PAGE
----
iv Resolution of authorities' competition concerns, appeals and judicial review
The Commission is empowered to investigate any merger activity.7 Upon investigating a notified small or intermediate merger, the Commission can unconditionally approve the merger, approve the merger with conditions or prohibit the merger.8 Large mergers are investigated by the Commission and decided on by the Tribunal.9 If the Commission or the Tribunal identify competition or public interest concerns during the merger assessment, they will typically invite the parties to offer remedies to address the concerns or to adduce further evidence to demonstrate that the concerns do not arise, or are not merger-specific. In cases where conditions are imposed, the merger parties are consulted beforehand and generally afforded an opportunity to make submissions in respect of the proposed conditions.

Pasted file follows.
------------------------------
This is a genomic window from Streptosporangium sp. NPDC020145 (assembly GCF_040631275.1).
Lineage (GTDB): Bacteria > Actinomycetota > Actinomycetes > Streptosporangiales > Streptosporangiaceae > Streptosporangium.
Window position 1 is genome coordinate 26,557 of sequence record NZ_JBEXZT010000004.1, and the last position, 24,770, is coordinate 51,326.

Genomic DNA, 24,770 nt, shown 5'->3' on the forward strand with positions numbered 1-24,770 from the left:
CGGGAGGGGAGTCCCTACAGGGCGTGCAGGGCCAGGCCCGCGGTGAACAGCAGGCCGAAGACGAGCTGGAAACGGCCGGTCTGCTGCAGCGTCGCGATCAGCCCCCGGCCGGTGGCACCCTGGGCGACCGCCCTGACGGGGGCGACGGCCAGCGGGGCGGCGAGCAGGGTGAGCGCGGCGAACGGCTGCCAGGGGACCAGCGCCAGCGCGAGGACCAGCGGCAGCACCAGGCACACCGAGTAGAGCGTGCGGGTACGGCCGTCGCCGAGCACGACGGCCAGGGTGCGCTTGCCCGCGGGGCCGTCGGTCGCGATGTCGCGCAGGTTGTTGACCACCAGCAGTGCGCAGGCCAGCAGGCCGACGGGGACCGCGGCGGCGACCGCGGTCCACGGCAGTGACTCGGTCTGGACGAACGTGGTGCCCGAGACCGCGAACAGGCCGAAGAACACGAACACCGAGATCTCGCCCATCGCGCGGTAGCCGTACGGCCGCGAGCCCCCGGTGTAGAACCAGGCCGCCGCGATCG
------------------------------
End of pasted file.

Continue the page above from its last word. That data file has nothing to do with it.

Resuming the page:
The Commission is empowered to revoke its own decision pertaining to an earlier merger approval of a small or intermediate merger.10 Revocation may be applicable if the approval was based on materially incorrect information provided by the parties to the merger,11 if the approval was obtained by deceit,12 or if the firm concerned has breached a condition attached to the approval.13
Intermediate or small mergers considered by the Commission can be referred to the Tribunal for reconsideration by an aggrieved party.14 A party aggrieved by the Tribunal's decision can approach the CAC for a review or appeal of the decision. The final court of appeal is the CC, which can also be approached by an aggrieved party where constitutional issues arise. The jurisdiction of an ordinary High Court has been ousted by competition legislation.
The Commission habitually publishes its decisions on proposed merger activity in the form of weekly bulletins found on its website.
v Effect of regulatory review